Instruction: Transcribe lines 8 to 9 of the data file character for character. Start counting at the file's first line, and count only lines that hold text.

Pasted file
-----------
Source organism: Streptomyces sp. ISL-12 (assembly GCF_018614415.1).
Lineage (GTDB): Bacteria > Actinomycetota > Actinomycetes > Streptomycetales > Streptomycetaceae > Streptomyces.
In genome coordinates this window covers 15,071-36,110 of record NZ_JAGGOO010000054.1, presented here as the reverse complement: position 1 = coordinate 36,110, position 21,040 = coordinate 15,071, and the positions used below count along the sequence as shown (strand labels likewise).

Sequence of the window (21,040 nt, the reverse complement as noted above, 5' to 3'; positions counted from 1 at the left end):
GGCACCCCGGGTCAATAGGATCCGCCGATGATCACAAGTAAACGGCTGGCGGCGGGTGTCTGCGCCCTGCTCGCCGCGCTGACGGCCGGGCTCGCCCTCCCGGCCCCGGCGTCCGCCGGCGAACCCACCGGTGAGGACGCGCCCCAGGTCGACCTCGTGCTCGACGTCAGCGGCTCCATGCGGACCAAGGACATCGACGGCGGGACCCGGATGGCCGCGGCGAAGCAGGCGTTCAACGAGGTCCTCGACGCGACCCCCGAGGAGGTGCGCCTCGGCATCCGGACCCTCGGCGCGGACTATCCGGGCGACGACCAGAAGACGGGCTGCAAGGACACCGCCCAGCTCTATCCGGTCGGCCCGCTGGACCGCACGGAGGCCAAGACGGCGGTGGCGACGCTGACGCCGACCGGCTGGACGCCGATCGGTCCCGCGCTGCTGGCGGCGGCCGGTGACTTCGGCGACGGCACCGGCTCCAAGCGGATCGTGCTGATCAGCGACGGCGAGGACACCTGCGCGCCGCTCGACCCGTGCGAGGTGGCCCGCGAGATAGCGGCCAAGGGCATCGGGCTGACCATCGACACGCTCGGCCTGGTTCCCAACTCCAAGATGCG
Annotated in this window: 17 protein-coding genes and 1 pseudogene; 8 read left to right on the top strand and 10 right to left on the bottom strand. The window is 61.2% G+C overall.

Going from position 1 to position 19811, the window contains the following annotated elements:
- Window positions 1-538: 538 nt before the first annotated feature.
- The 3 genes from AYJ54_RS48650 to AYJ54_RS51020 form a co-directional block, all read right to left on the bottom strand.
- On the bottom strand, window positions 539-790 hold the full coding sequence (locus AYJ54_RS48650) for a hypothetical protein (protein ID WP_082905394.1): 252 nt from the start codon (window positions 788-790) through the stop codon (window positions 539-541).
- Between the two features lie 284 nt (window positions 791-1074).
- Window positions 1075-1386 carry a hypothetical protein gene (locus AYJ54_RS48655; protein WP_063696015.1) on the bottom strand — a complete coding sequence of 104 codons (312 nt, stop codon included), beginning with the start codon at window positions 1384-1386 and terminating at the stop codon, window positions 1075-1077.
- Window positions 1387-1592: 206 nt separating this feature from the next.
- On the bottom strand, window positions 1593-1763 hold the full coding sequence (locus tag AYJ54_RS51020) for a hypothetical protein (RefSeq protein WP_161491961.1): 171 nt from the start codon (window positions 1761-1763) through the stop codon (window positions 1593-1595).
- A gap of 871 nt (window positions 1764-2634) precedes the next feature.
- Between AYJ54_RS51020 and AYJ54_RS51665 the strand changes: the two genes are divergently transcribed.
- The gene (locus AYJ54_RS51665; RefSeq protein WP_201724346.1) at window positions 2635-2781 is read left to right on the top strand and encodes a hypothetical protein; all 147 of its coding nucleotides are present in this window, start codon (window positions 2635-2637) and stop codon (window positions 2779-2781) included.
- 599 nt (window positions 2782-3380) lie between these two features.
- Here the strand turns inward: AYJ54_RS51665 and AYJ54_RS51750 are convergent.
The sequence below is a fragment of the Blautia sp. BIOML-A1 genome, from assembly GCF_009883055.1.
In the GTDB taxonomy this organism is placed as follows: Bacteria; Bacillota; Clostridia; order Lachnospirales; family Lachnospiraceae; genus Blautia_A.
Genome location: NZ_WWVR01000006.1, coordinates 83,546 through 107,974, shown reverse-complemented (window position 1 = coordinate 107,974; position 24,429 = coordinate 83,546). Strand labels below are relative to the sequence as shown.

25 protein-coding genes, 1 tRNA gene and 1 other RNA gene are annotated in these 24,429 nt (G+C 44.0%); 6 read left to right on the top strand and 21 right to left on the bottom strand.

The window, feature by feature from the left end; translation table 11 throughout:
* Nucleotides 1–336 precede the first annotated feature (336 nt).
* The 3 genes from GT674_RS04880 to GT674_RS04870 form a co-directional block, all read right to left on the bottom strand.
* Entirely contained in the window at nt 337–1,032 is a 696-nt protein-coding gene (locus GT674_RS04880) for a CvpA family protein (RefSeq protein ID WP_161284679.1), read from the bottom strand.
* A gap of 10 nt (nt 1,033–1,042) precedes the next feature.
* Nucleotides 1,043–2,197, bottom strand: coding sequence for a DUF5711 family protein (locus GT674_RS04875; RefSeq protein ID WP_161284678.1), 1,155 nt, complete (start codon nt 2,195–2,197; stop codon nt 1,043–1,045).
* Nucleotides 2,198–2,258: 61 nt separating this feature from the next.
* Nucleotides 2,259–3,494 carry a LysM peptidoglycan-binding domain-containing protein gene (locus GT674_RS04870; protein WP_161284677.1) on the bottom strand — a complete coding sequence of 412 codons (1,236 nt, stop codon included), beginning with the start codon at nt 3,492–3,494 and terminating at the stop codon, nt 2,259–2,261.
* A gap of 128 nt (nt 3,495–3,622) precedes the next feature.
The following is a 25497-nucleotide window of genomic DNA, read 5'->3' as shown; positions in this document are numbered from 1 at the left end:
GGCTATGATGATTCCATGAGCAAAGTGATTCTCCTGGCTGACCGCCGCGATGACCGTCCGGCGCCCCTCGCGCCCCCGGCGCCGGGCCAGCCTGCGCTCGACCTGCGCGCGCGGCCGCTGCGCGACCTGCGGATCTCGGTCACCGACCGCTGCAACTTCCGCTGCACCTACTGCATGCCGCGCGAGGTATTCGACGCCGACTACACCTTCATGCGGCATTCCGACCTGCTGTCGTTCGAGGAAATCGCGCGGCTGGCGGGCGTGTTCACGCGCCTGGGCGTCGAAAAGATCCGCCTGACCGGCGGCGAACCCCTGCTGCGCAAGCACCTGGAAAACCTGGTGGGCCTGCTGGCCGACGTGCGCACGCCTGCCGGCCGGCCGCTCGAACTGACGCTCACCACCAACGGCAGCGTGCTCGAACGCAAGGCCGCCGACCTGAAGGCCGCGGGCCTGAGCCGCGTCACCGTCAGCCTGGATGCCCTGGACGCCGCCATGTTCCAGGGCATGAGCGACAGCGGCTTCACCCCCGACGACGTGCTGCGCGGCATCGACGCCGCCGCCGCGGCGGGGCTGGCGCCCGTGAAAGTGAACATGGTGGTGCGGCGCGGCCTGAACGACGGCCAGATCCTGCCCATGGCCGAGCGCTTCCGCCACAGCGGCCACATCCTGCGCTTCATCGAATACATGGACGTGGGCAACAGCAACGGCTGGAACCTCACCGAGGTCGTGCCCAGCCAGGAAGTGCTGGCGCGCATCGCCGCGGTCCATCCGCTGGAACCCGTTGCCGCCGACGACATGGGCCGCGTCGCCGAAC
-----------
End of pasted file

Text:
- Window positions 1-538: 538 nt before the first annotated feature.
- The 3 genes from AYJ54_RS48650 to AYJ54_RS51020 form a co-directional block, all read right to left on the bottom strand.